U.S. home prices fell 4.5 percent in the third quarter from a year earlier, the sharpest drop since Standard & Poor’s began its nationwide housing index in 1987 and another sign that the housing slump is far from over, the research group said Tuesday.
The index also showed that prices fell 1.7 percent from the previous three-month period, the largest quarter-to-quarter decline in the index’s history.
The S&P/Case-Schiller quarterly index tracks prices of existing single-family homes across the nation compared with a year earlier.
A separate index that covers 20 U.S. metropolitan areas dropped 4.9 percent in September from a year earlier, with 15 metro areas posting declines. Only five metro areas — Atlanta, Charlotte, N.C., Dallas, Portland, Ore., and Seattle — showed an increase in prices, but S&P noted that the pace of the rise is decelerating.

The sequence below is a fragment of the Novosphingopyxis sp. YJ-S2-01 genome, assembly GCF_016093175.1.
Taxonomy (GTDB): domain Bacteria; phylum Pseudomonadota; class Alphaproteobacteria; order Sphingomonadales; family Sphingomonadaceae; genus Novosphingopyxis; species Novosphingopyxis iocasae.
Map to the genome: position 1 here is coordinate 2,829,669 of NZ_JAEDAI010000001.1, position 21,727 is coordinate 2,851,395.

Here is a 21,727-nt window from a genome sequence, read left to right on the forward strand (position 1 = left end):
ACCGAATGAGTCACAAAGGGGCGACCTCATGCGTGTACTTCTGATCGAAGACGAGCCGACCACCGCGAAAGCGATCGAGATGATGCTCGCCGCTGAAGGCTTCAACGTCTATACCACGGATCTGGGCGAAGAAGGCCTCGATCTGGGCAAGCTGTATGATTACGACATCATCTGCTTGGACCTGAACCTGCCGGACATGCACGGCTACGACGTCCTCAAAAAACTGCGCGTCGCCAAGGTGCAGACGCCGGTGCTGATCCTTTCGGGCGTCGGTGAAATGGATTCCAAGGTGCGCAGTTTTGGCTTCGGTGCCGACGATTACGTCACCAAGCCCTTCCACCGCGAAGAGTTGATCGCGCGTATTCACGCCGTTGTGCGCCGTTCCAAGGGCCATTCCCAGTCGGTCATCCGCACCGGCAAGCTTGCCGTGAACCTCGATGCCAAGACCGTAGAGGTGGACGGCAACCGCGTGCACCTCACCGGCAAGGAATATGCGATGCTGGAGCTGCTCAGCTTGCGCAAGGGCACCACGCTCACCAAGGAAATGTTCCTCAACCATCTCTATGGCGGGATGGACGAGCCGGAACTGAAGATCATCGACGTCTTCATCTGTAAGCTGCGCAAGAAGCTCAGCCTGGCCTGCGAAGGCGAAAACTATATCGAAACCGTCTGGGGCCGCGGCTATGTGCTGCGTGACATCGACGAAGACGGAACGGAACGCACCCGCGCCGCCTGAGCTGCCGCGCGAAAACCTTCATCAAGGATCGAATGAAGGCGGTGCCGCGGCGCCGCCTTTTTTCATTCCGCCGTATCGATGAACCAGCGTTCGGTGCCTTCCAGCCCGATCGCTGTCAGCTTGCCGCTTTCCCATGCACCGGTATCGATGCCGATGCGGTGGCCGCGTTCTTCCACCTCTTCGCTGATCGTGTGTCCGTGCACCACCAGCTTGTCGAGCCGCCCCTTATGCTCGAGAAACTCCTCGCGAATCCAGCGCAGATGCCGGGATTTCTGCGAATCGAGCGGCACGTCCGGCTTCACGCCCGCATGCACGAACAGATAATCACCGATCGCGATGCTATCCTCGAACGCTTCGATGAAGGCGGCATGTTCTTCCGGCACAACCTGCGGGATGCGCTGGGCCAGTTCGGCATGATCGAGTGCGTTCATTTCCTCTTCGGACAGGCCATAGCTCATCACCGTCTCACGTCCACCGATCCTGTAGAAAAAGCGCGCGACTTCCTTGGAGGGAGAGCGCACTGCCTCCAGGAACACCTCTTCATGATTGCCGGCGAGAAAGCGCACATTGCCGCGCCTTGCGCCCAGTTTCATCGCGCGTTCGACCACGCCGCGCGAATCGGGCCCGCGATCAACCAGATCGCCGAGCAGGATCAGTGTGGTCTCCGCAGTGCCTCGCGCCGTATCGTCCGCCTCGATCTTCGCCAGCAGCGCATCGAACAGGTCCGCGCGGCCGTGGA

Tampa and Miami led the index with the lowest year-over-year declines at 11.1 percent and 10 percent, respectively. It also showed drops in San Diego of 9.6 percent; Detroit, 9.6 percent; Las Vegas, 9 percent; Phoenix, 8.8 percent; and Los Angeles, 7 percent.
The S&P’s 10-area index decreased 5.5 percent in September from the previous year.
Last week, the National Association of Realtors said that sales of existing homes fell in 46 states in the third quarter. However, the trade group said home prices rose in 93 of the 150 metropolitan areas surveyed.